Have you ever heard the expression, "You are the average of the five people you spend the most time with?" I decided I wanted to spend more time with top achievers -- so I started a podcast that let me interview them about topics at the intersection of business, investing and life.
I got several star execs from the financial advisory sphere -- a couple of which are former or current clients --to join me for the podcast series, and then I used those conversations to pull out a couple of insights and action steps that could help other advisors.
Here are the five of the smartest things I heard during my conversations.
1. Make yourself less valuable to your business.
It sounds counterintuitive, but the less valuable you are to your business, the more valuable your business is, said United Capital CEO Joe Duran. If the business relies too much on you, you have no business. You have a self-employed job.
Duran recommends three ways to make your business less reliant on you.
First, he says, "Get your ego out of the way." Yes, the business needs your entrepreneurial spark and drive to get off the ground, but once it's in flight, it's time to pull back and let others shine. Don't build the business around your cult of personality. (I noticed that none of the people I interviewed put their name in the company moniker.)
Second, Duran says: "Push the decision-making down the organization." Do this by giving others the chance to prove they can make decisions as good, or better, than you. While they may not always make optimal decisions, they will learn from their mistakes under your guidance.
Finally, "Increase the degrees of separation between you and your average clients." The less clients interact with you, the more solid your business becomes.
Mark Moses, founder of CEO Coaching International, adds one caveat: As the leader of the company, you have to own and nurture the company's three to five most important relationships -- the ones that could seriously hurt your business if they went awry.
Action step: Start small by empowering a team member to be responsible for one aspect of your business that you've historically handled. Build from there.
2. Be a voracious user of technology -- both personally and at the office.
The demands on an executive at a fast-growing company are huge and the only way to manage them both personally and professionally is to leverage technology.
Several leaders I talked to swore by apps such as Evernote (for personal organization) and Slack (for team communication).
And let's not forget robo technology, which is dramatically enhancing the front-end client experience and raising consumer expectations on what an advisor should offer. You don't need to offer automated investment management services, of course, but you should definitely consider incorporating onboarding and account aggregation technology.
Action step: Re-evaluate your overall use of technology, hire a consultant if necessary, and make a point of looking into Evernote and Slack.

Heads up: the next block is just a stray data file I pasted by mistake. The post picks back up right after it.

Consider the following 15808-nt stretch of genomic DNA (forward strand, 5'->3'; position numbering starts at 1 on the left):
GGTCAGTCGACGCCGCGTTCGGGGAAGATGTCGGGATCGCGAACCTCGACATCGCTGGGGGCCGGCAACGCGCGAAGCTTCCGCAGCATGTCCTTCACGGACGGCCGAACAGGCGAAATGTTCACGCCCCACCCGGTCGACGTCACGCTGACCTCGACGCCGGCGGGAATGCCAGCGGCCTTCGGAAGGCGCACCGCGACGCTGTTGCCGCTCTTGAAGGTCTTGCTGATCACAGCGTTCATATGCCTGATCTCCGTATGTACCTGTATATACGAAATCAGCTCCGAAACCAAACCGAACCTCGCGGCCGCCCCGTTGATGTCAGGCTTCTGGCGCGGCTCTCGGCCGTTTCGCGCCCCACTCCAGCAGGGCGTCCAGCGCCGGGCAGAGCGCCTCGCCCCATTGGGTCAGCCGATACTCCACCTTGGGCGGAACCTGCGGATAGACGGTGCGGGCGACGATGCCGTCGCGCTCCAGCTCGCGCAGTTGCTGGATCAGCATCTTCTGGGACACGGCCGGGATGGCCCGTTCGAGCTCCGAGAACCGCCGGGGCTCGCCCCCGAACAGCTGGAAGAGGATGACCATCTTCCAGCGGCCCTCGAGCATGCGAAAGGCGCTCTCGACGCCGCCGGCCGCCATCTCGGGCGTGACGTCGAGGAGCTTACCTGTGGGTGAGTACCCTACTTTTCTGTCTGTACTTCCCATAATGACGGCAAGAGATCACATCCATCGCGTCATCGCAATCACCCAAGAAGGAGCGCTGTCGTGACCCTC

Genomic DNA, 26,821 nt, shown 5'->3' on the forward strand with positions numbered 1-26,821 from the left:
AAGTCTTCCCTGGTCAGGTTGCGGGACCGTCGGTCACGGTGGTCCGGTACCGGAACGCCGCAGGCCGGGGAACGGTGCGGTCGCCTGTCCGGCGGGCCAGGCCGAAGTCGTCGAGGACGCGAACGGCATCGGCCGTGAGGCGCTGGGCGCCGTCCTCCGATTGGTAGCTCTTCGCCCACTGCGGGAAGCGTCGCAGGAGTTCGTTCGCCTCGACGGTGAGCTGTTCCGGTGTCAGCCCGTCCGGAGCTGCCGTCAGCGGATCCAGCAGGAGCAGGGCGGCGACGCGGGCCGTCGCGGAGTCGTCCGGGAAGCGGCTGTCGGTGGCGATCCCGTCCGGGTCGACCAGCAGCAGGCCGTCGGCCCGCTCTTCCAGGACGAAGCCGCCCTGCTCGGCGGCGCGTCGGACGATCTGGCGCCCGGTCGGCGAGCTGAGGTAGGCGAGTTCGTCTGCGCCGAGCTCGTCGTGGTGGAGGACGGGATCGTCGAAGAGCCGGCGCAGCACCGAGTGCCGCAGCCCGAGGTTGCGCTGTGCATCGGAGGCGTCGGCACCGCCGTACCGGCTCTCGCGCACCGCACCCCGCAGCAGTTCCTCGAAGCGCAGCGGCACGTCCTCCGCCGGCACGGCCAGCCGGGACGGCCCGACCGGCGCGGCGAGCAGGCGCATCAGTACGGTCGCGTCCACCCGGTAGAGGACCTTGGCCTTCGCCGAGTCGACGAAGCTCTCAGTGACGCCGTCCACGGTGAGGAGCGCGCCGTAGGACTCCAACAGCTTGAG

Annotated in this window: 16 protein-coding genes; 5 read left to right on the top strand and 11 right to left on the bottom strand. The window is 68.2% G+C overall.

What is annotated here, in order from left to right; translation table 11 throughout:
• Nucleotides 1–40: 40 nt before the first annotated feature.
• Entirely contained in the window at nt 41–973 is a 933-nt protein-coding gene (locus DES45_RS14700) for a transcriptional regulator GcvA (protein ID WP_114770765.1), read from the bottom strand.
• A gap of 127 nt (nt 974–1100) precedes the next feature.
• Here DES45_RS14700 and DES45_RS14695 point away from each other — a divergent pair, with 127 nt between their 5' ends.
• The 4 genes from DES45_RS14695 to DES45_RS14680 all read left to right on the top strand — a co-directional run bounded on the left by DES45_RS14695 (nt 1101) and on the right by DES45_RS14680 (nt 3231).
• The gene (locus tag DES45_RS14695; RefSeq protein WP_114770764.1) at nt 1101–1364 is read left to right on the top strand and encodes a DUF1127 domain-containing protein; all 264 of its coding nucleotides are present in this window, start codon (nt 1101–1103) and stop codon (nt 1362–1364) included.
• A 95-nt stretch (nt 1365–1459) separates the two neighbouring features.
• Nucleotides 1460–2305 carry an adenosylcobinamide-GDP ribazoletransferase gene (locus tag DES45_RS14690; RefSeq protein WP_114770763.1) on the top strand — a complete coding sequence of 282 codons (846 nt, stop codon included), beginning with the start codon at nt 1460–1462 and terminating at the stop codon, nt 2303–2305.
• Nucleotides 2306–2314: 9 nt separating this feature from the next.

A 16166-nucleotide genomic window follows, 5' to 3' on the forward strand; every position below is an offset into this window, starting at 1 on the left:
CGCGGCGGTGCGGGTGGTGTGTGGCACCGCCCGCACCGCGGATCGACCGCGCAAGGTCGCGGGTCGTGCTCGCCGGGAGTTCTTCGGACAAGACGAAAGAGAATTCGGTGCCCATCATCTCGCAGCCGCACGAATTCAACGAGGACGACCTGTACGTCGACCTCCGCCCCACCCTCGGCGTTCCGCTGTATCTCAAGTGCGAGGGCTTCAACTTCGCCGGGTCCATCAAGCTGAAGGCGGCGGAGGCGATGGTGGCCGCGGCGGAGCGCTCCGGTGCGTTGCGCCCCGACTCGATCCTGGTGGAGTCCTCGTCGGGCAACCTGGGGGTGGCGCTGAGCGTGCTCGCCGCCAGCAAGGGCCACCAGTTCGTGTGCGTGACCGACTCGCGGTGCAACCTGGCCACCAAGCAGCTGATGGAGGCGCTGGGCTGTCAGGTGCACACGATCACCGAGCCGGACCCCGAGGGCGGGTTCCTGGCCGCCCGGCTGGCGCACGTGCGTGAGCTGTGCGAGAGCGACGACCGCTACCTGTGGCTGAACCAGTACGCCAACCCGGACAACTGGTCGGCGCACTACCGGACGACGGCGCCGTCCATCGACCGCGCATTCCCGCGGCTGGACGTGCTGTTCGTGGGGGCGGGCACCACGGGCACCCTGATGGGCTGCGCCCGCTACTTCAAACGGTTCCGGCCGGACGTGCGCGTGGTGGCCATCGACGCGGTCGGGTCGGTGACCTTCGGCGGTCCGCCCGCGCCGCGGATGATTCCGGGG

3. Be willing to rip up your playbook.
Without a doubt, top achievers embrace change, they thrive on it and they use it as a strategic tool to grow. Underachievers "get too comfortable and are not willing to innovate, not willing to challenge the status quo because it's working OK," says Mariner Wealth chief executive Marty Bicknell.
Comfort is anathema to the people I interviewed. Today's leaders willingly step out of their comfort zone into the realm of the unknown. They willingly change on a dime if the environment changes. They understand change is a necessity to stay vibrant and relevant.
Action step: Do something that scares you: Cold call the biggest prospect in your town, or ask your top five clients for a referral. The more often you do things that scare you, the more willing you'll be to disrupt your business when the environment necessitates it.
4. Have a compelling recruiting message.
Competition for people is tough. Your business needs a compelling reason why top talent should flock to your company and not somebody else's. That reason usually revolves around two things -- mission and culture.
Do you have a clearly articulated mission that appeals to people's core desire to contribute to society? Have you created a culture of high achievement wrapped in esprit de corps that attracts people looking to learn from and grow with other top achievers?
It's not easy. "You can take 99% of a deal process and put it on a spreadsheet and get a black-and-white answer," Bicknell says. "Culture is one that doesn't fit there."
Mission and culture may sound like touch-feely things that don't lead directly to new sales. But highly engaged staff members who are enthusiastic about what the company does, believe in what it stands for and enjoy working with their peers will go the extra mile for clients and prospects. And that in turn will result in more business.
Action step: Take the time to create a mission for your firm. Go beyond a statement on the wall to create something that inspires your team to perform at their best.
5. Don't do it for the money.
These leaders all have a driving purpose that keeps them pushing the limit long after they've reached the "set for life" level.
Moses tells me that his work "is something I get to do, not something I have to do." He and these other executives do what they do because they believe in making lives better. They're generous with their time, their ideas, and their desire to leave the world a little better than when they arrived.
Sure, they're all making bank -- but if it was all about the money they would have retired years ago.
Action step: Think long and hard about why you do what you do. Uncover a fulfilling purpose that can become infectious in your organization -- and if you can't find this purpose, get out of the business and do something different.
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